You may have treatments from your doctor for your psoriasis, but flare-ups can still be incredibly frustrating. Psoriasis is a skin disease affecting 2% of the population worldwide.
There is no cure, but there are things you can do to help alleviate symptoms and flare-ups.
See your doctor
If you haven’t already, make an appointment with a dermatologist. Your first line of treatment is a doctor’s intervention.
Dry skin is more susceptible to outbreaks. Skip scented soaps, and after bathing or showering seal in moisture by moisturizing. The National Psoriasis Foundation recommends creams with 0.5% aloe up to three times a day. And pay attention to the colder months, which can be particularly drying.
Take a bath
Turn on soft music and soak in lukewarm water for about 15 minutes. This can loosen scales and help reduce itching. Adding sea salt, oatmeal, bath oil or gel with coal tar in the water can further soothe and moisturize.
Psoriasis lesions often diminish when exposed to ultraviolet light. The trick is to make sure only the affected areas are exposed. Cover unaffected skin with SPF 30 sunscreen and clothing. Limit exposure to 15 minutes and be careful not to burn, which can make things worse.
Stress is a common psoriasis trigger, so prioritize your rest and relaxation. A 2012 study found sleep deprivation can trigger the inflammatory process behind psoriasis. Make sure you get enough sleep, and try destress activities recommended by The American Academy of Dermatology including meditation, deep breathing and yoga.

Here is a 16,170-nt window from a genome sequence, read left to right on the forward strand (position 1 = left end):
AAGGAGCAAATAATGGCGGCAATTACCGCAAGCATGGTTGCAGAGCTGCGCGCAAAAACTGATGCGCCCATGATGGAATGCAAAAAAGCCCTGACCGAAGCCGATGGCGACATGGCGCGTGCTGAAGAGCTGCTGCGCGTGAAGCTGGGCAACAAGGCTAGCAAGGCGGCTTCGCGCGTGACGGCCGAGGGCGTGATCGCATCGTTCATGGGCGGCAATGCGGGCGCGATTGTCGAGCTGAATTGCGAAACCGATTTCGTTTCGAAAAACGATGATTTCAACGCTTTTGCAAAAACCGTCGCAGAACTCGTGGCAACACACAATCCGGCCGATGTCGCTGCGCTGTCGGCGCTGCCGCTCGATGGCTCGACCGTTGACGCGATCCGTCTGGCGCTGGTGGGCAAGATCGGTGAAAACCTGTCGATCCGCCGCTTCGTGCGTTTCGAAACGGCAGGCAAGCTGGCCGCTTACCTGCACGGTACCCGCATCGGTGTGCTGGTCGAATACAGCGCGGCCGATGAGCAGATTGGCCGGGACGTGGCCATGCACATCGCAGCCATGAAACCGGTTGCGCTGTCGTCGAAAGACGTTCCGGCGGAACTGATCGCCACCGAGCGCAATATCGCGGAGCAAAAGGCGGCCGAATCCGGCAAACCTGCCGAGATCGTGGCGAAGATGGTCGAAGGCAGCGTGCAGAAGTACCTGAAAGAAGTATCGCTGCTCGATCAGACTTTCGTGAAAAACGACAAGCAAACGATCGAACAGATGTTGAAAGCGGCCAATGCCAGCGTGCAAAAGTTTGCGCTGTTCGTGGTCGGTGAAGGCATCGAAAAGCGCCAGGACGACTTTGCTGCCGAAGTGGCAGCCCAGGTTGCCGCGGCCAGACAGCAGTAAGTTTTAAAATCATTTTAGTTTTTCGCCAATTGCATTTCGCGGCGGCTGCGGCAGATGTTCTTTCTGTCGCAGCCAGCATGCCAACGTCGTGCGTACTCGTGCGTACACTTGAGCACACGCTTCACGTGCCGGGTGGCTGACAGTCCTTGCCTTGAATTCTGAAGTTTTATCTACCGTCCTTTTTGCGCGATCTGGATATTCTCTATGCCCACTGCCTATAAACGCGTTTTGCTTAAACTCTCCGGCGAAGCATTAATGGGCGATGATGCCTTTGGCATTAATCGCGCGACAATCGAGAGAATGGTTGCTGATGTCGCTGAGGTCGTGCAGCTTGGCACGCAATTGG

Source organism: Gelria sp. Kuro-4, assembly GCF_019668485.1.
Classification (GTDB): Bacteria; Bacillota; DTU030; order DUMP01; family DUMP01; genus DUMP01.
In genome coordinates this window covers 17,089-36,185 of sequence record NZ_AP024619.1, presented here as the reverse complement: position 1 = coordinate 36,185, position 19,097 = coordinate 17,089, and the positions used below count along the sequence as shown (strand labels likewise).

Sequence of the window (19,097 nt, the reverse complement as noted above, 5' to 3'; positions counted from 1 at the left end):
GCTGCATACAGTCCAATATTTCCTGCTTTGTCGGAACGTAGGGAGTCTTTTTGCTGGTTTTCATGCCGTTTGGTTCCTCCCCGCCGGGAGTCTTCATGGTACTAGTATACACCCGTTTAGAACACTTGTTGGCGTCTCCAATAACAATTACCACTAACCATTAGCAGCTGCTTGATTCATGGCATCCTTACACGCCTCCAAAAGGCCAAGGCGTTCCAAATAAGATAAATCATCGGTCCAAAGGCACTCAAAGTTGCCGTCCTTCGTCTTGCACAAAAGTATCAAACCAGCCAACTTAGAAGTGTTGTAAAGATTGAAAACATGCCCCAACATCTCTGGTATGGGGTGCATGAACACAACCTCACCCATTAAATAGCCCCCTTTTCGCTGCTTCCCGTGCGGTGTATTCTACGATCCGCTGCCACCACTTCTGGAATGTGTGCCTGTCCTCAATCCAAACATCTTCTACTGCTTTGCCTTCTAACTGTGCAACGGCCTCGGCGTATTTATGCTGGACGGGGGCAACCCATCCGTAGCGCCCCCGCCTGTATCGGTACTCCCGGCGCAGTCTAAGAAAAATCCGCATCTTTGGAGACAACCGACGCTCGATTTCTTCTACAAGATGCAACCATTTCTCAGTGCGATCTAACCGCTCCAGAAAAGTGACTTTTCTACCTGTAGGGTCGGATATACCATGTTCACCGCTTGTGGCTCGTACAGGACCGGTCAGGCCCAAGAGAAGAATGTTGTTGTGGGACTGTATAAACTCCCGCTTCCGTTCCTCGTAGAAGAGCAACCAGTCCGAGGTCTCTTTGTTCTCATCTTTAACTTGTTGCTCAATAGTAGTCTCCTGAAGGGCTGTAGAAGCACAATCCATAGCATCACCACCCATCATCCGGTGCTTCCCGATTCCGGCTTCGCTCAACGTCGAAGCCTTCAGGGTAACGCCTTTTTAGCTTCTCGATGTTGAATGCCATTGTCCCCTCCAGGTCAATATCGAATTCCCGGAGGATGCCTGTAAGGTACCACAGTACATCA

Chances are you’re thirsty and it’s affecting your skin. Dehydrated skin is miserable, and hydrated skin is happy and can alleviate dry and itchy skin from a flare-up.
Skip the Alcohol
The American Academy of Dermatology reports those with psoriasis who cut back on alcohol show fewer outbreaks, more remissions, reduced risk of fatty liver disease and decreased risk of liver damage from psoriasis meds.
You can enjoy a drink occasionally, just keep it to a minimum and watch for flares.
Avoid scratching or scrubbing your skin harshly. Baby your skin, don’t pick at it. If you see a flare-up, don’t avoid it. Make an appointment with your doctor, especially if you’ve had it under control for a bit.